In­fla­tion Rate

The rate of de­crease in the pur­chas­ing power of money is ap­prox­i­mately equal.

Palawan Daily News - - Opinion -

These past few weeks and up to this very day, in­fla­tion has be­come one of our coun­try’s sev­eral global is­sues.

Even long be­fore, it is al­ready an is­sue but was not yet that very alarm­ing. The rate surged to 6.4% as of Au­gust 2018 and Philip­pines will no longer be able to deny this.

We can see in the dif­fer­ent so­cial me­dia sites the opin­ions, re­ac­tions and series of the know-how ar­ti­cles all about this year’s Philip­pines’ in­fla­tion rate yet there are still some who are be­ing ig­no­rant to­wards the is­sue.

So, to open the eyes, minds and hearts of my fel­low youth, I hope that this would be of help for them to par­take so­lu­tions al­beit in very sim­ple ways.

Ac­cord­ing to Statista, in eco­nom­ics, the in­fla­tion rate is a mea­sure­ment of in­fla­tion, the rate of in­crease of a price in­dex (in this case: con­sumer price in­dex). It is the per­cent­age rate of change in prices level over time.

The rate of de­crease in the pur­chas­ing power of money is ap­prox­i­mately equal. The rate is al­most on its ul­ti­ma­tum, to the point that the meme we are see­ing that “500 is the new bente” gam­ing is ab­so­lutely go­ing strong and the pos­si­bil­ity of ne­ces­si­ties or other things to be bought by a con­sumer with a 500-peso bill is get­ting weak.

It’s very sad be­cause lately, we stand to de­pend on money be­cause al­most every­thing should be ac­com­pa­nied by money in re­turn. Stuffs, foods, and such be­come even pricey—prov­ing that in­fla­tion in the coun­try is al­ready vis­i­ble and be­ing felt also.

Fam­i­lies with num­bers of mem­ber more than three are the ones who are more prone to be de­prived. We all know that bud­get­ing is re­ally a tough task and the mere fact that we are all con­sumers and in­fla­tion rate isn’t now a sur­prise, then, ev­ery­one is al­ready de­prived.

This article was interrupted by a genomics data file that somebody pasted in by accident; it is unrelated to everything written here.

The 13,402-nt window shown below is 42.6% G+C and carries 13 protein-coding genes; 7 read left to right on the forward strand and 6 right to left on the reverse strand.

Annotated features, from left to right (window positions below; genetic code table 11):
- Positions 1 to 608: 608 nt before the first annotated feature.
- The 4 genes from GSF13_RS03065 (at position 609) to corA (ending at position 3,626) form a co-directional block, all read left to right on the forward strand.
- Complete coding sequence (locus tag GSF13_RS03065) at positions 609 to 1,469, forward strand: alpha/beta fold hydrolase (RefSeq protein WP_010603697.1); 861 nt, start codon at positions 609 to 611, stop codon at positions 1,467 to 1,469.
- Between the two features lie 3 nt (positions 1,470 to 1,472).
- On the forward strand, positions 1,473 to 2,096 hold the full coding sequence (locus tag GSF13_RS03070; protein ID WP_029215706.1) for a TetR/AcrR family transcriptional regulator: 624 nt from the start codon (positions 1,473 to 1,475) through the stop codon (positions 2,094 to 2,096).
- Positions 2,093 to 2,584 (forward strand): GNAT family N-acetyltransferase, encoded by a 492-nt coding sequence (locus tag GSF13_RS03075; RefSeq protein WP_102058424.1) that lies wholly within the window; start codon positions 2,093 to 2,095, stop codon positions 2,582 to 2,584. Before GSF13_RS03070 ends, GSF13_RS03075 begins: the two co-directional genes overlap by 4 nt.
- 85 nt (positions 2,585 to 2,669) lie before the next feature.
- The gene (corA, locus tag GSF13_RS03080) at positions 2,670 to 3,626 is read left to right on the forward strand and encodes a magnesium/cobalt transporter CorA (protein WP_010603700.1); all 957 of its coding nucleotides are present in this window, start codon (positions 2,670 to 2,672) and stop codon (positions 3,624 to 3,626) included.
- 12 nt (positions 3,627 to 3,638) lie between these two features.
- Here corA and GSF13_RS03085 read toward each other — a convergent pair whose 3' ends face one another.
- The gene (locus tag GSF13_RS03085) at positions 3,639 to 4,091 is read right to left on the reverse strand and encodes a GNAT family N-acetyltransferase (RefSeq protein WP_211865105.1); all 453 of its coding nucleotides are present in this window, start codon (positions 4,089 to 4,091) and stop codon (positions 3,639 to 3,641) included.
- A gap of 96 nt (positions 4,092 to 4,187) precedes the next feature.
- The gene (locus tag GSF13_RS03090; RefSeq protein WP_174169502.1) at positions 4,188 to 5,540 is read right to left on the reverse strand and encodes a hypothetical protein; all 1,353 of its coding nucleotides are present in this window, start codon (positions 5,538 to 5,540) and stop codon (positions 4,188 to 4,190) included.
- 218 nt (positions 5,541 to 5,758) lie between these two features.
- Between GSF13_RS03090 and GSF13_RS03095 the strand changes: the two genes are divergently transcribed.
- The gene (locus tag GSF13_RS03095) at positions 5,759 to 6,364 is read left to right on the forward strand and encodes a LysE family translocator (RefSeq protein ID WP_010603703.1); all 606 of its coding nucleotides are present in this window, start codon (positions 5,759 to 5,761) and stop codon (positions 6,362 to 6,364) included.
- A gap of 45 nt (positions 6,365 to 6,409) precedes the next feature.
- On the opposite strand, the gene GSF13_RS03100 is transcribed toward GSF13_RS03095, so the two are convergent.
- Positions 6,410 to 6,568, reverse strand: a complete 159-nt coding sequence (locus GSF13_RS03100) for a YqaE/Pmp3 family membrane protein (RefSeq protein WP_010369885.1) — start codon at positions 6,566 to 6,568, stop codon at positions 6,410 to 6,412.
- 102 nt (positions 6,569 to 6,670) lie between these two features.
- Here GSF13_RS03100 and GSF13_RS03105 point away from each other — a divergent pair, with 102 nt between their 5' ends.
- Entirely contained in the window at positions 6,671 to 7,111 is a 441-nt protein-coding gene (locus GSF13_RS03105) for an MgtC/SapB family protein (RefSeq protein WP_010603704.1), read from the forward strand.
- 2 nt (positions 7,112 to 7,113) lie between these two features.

More­over, mostly of Fil­ipino fam­i­lies, the Fa­thers are the only ones who take the re­spon­si­bil­ity in pro­vid­ing their fam­i­lies’ needs. It’s nice if both of your par­ents are work­ing. But, I guess, in­fla­tion rate has its good sides also al­beit the bad ef­fects it has are way heav­ier than the other way around. None­the­less, the is­sue helps us to be thrifty and get to learn the bud­get­ing styles and tech­niques. Es­pe­cially, as a col­lege stu­dent hav­ing num­bers of re­quire­ment plus the meals I have to eat, I am chal­lenged to bud­get my money in order to com­ply what I need to com­ply with­out de­priv­ing my­self from thirst and hunger.

Also, in­fla­tion rate gives us the value of buy­ing first the needed ones over wants. We are all able to dis­ci­pline our­selves be­cause money isn’t just some­thing our par­ents could eas­ily have. They are strug­gling and wip­ing tears and sweat just to have salaries to pro­vide for our needs. The gov­ern­ment should do some­thing for this.

We aren’t get­ting any younger now, pop­u­la­tion is get­ting big­ger an­nu­ally and var­ied is­sues are com­ing the way.

We shouldn’t be de­prived of some­thing we are en­ti­tled to have. In­fla­tion rate should be fa­vored for the com­mon good and not to hin­der be­cause we, con­sumers should not ad­just rather en­joy what we could all buy with each peso we are hav­ing—our par­ents are giv­ing us.

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